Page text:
We have been working on renovating our kitchen. Apparently I, as an old broad, failed to realize somehow that the trend in stoves makes for appliances that look like glorified outdoor grills in an attempt to imitate restaurant stoves. The only problem is that they are horrible looking (that’s why they keep them in the back — and why they have LARGE sinks to clean the grates, etc. — who needs huge iron grates?) Also, get off my lawn!
Anyway, we looked, and to my astonished surprise, I went home and wanted to hug our perhaps 30 year old Caloric Prestige that came with our house years ago. Oh yeah, its grates look like they’ve been through a nuclear armageddon, and the lady cleaned it will Brillo every week, but it cooks like a charm. And it’s still better looking than the other stoves. Also, I’m wary of those little buttons you push to make the oven work — they broke so easily on our fancy toaster-oven (lifespan: less than 6 months). When I went back to the cheap-o Black and Decker toaster oven with dials (lifespan of the one before the fancy one: 15 years), my toasting world righted itself.
Off we went to Sav On Appliances in Burbank. Would it be wrong to have bake sales to benefit our impending ownership of a 1950-something O’Keefe and Merritt, fully restored?
Late '40s Okeefe and Merritt: Hello my darling
The nice lady told us that the computers on the new stoves are located with those fancy push buttons, right where all of the moisture and heat gathers, killing them off in about 5-8 years. The old stoves are just crazy cool, and everyone tells me they cook well. My mother-in-law has a beauty. It’s tempting. We may have to visit Mr. Aikens in Inglewood to torture ourselves some more.
But for now, I’m going to hug the little stove I have cooked on just about nightly for years. I underestimated you, old Caloric, and I may have your stove grates re-done yet you old bird!
The Bureau of Sanitation flyer
Just last week, after YEARS, it was announced that you can put your empty, dry drink boxes and milk cartons into the blue bin. Hoorah!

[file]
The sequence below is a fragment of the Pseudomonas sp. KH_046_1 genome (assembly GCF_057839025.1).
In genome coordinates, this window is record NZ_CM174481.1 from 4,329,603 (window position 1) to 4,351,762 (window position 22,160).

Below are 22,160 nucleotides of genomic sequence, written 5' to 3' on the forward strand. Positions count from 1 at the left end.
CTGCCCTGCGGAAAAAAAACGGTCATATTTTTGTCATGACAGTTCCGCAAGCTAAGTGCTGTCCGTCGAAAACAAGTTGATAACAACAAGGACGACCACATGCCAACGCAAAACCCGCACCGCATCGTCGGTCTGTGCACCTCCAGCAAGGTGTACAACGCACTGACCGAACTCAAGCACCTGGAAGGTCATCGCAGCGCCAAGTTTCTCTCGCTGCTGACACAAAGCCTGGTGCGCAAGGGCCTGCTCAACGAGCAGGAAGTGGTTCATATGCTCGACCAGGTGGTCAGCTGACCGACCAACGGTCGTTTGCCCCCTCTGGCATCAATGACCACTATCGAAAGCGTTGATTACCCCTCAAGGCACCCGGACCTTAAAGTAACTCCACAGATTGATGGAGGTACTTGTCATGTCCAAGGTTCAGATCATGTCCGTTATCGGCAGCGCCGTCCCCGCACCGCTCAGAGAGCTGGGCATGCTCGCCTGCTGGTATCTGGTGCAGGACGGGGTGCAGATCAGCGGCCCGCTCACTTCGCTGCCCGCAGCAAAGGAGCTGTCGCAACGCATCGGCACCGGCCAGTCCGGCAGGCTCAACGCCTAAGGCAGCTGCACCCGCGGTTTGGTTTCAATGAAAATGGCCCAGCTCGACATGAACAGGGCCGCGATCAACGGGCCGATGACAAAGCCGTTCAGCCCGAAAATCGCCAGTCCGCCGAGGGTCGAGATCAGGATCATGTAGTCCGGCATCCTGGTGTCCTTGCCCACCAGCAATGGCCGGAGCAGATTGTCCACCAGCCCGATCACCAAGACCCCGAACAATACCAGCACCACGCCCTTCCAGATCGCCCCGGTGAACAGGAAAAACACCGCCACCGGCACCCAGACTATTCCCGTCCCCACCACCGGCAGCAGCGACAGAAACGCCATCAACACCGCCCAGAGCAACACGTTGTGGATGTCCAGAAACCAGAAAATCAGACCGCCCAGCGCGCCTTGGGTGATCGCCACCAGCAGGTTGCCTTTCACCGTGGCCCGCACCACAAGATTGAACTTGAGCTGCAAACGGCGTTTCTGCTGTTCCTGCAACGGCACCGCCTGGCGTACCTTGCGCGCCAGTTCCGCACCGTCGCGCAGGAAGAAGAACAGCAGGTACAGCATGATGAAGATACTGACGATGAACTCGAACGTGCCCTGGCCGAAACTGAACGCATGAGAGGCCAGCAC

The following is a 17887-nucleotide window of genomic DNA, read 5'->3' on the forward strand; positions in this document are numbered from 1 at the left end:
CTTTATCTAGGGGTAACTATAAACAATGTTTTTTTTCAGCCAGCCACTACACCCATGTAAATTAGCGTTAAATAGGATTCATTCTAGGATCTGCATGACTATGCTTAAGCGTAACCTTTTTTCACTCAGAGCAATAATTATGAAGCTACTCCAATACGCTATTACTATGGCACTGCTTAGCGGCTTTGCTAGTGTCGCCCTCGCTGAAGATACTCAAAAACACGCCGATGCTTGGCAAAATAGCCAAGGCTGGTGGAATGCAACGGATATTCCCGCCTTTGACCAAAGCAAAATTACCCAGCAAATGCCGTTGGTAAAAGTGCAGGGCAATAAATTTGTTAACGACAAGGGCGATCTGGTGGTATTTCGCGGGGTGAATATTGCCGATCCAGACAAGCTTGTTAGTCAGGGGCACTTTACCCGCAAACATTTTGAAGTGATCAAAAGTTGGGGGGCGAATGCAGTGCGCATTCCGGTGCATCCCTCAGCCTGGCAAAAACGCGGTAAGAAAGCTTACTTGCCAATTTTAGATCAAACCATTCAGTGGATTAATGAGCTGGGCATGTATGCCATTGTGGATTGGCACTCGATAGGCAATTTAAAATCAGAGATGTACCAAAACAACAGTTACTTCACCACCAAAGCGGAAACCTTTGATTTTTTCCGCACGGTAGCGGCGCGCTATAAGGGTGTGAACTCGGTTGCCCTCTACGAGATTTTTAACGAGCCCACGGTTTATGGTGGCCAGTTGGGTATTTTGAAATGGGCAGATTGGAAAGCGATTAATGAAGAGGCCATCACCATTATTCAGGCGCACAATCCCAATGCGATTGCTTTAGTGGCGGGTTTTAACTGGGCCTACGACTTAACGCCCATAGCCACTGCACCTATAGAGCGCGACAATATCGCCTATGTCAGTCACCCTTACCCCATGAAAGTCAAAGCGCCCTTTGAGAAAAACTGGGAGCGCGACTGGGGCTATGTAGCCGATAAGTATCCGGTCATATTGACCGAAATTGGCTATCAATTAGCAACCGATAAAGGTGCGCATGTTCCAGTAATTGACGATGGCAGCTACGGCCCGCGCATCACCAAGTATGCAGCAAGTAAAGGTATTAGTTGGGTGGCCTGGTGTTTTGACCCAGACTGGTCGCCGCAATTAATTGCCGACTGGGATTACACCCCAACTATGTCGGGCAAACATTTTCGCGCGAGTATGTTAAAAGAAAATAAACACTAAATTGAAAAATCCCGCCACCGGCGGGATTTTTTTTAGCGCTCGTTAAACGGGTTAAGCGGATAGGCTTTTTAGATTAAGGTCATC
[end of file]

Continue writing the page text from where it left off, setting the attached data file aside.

The Carton Council, brought to you by the leading makers of aseptic packages (drink boxes) have worked with L.A. Bureau of Sanitation , who specify what drink receptacles can be recycled:
Refrigerated cartons such as milk, juice, cream, and egg substitutes that are found in the chilled sections of grocery stores, and non-refrigerated cartons such as juice boxes, soup and broth, soy milk, and wine cartons found on the shelves in grocery stores.
So when you’re stumbling around after the party, remember to get the wine box into the blue bin (Kathy Griffin’s Mom, I’m talkin’ to you). I’ll go into my uber-geekly love of Tetra Pak (shout out to Ruben Rausing!) some other time. You’re welcome.
Hi there, sorry to be away for so long…I never intend it!
I was riding along in my car yesterday wondering what kind of summer programs exist for children who, without the aid of school meals, face hunger and possibly malnutrition this summer. I made a note in my head to look this up. Unfortunately, my head is a very crowded and somewhat disorganized place, so I forgot.
Then this morning I saw an article in the L.A. Times about fewer qualified children participating in food programs during the summer because fewer summer programs were being offered at schools. (here is the link: http://www.latimes.com/health/la-me-summer-meals-20110616,0,7728509.story)
Life is difficult enough with everyone out of work and struggling. There are nearby parks and community centers in Los Angeles offering assistance and to make it easy (it isn’t terribly simple to find unless you know where to look), here are some places to go:
A listing of food service program locations in the Los Angeles area at nearby parks with telephone contact information, the times when lunch and snacks are served to children ages 1-18 for FREE with NO PAPERWORK — just come and eat — from June 27-August 26, 2011: http://www.laparks.org/foodprogram/listArea.htm Phone: (818) 546-2383 or (818) 546-2384 Menus: http://www.laparks.org/foodprogram/index.htm
The L.A. Regional Food Bank also has programs for kids, seniors and other adults facing hunger, including programs to feed children over the weekends: http://www.lafoodbank.org/programs/programs-for-kids/kids-cafe.aspx
Community centers and other private entities that provide food services are reimbursed by the federal government through the USDA. If you are looking for such a program and you do not live in Los Angeles, or you would like to start one of your own, please go to:
National Hunger Hotline at 1-866-3-HUNGRY or 1-877-8-HAMBRE